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Can Vet J. 2004 Jan;45(1):42-7.

Perineal analgesia and hemodynamic effects of the epidural administration of meperidine or hyperbaric bupivacaine in conscious horses.

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  • 1Department of Veterinary Medicine--Surgery and Anaesthesiology, Faculty of Veterinary Medicine, Federal University of Mato Grosso do Sul State, Caixa Postal 549, Campo Grande, CEP 79070-900, Brazil.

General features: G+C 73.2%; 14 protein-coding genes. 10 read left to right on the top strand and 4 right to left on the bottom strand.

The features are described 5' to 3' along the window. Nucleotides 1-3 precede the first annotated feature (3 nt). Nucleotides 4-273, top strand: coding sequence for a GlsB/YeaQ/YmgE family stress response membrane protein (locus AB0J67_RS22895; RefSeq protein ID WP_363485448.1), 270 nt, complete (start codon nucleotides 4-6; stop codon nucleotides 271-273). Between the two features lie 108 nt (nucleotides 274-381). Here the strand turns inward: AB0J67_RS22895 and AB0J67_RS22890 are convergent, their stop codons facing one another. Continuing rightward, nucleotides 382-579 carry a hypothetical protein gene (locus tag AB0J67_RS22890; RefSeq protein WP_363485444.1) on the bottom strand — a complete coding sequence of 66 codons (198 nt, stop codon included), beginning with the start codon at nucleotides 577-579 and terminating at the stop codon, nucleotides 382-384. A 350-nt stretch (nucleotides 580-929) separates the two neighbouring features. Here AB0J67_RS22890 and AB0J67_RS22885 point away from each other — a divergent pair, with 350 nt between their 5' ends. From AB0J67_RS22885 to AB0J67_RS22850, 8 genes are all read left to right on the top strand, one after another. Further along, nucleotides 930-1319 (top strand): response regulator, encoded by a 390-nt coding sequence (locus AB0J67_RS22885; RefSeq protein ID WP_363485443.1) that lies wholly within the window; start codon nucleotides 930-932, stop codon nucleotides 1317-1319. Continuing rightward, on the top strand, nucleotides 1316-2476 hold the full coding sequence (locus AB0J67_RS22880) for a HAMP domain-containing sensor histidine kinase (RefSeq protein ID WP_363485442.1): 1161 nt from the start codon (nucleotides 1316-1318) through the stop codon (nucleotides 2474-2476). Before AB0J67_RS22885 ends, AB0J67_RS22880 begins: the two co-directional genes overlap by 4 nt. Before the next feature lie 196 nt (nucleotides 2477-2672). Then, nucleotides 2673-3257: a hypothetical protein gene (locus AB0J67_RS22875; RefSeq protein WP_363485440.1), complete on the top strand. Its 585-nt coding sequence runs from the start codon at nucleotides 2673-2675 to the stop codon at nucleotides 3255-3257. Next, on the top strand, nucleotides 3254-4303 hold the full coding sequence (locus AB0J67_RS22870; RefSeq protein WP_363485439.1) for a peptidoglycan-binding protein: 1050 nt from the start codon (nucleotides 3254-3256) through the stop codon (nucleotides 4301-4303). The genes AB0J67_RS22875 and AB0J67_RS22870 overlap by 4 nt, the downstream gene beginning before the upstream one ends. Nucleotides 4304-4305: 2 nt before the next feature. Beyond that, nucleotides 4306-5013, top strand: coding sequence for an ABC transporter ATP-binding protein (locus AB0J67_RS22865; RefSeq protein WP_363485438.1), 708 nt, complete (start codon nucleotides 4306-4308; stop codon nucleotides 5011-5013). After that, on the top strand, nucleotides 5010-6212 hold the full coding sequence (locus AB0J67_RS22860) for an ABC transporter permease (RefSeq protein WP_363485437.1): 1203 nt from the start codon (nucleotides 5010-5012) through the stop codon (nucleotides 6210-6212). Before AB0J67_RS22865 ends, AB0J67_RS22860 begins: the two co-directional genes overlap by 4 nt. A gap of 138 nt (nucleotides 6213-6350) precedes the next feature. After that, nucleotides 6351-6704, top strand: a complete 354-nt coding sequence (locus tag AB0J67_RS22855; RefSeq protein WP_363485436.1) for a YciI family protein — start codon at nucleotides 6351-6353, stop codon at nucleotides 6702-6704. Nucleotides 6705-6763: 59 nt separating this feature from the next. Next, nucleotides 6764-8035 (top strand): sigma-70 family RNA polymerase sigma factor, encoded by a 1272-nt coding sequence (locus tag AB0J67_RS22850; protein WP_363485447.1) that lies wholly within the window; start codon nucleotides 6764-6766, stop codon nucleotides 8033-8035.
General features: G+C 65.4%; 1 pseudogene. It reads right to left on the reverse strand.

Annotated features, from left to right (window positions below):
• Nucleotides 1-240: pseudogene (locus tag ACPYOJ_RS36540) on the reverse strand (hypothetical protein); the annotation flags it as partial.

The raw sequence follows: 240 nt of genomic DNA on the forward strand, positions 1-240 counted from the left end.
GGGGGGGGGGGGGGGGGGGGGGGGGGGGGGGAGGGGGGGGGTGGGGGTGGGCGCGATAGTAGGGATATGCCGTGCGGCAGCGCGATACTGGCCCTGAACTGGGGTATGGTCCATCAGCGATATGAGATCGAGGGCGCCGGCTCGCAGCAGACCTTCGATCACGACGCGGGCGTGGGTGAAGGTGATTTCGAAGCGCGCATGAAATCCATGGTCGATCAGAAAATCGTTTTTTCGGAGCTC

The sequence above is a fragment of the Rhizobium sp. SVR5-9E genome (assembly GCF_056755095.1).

Epidural administration of bupivacaine and meperidine produces analgesia in several animal species and in humans. A prospective randomized study was conducted in 18 healthy horses to compare the effect of these 2 drugs administered by the epidural route. Animals were divided into 3 treatment groups of 6 animals each. All drugs were injected by the epidural route in all animals between the 1st and 2nd coccygeal vertebrae. Treatment 1 (BUP)--0.06 mg/kg of body weight of 0.5% hyperbaric bupivacaine; treatment 2 (MEP)--0.6 mg/kg of body weight of 5% meperidine; treatment 3 (SS)--0.9% saline solution (control group). Heart rate, arterial pressure, respiratory rate, rectal temperature, analgesia, sedation, and motor-blocking were determined before drug administration (baseline values); at 5, 10, 15, and 30 minutes after drug administration, and then at 30-minute intervals thereafter. Both hyperbaric bupivacaine and meperidine administered epidurally produced complete bilateral perineal analgesia in all horses. The onset of analgesia was 6, s = 2.6 minutes after injection of bupivacaine, as opposed to 9, s = 2 minutes after meperidine. The duration of analgesia was 240, s = 57 minutes for meperidine and 320, s = 30 minutes for bupivacaine. Heart and respiratory rates, arterial pressure, and rectal temperature did not change (P < 0.05) significantly from basal values after the epidural administration of bupivacaine, meperidine, or saline solution. To conclude, both bupivacaine and meperidine induced long-lasting perineal analgesia, with minimal cardiovascular effects. Analgesia was induced faster and lasted longer with bupivacaine.

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